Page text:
Typical best practice is to use
<li> elements for tabs and menus (with a
<ul> as a container for a tab group), and style them accordingly.
The key bits of styling are:
float:left; --or-- display:inline-block;
display:inline-block; both acheive similar effects in that they cause the list items to be displayed in a horizontal row. They achieve it in quite different ways, which may have an impact on other aspects of your styling, but either can be used, depending on which you're more comfortable with. (the only caveat is if you need to support IE6, in which case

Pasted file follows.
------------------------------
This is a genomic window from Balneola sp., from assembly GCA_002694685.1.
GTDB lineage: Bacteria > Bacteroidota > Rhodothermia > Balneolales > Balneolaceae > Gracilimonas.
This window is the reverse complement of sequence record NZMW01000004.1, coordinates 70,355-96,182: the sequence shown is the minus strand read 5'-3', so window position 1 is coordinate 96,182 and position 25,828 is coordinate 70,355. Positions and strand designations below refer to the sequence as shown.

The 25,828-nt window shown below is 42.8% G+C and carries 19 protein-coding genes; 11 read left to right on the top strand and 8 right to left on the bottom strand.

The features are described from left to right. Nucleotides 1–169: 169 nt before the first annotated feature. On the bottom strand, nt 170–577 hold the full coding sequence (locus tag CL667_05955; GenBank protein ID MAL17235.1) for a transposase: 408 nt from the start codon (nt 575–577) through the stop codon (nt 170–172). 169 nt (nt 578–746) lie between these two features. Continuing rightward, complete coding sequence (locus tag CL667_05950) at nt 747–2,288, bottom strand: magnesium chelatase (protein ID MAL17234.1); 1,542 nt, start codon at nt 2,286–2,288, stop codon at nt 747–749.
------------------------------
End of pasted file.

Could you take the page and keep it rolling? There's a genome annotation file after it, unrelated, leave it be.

inline-block doesn't work, but there are work-arounds for this)
list-style:none; tells the list items not to display the bullet point that they would normally be given.
Beyond those two styles, you can use virtually any CSS you like to get them to look exactly how you want. Typically tabs have borders around three sides, rounded corners, highlight the active tab and if you hover over them... all these effects can be achieved with CSS.
This article gives a good walk through of how to achieve all these effects and more. There are a number of other good tutorials on the web as well.
Hope that helps.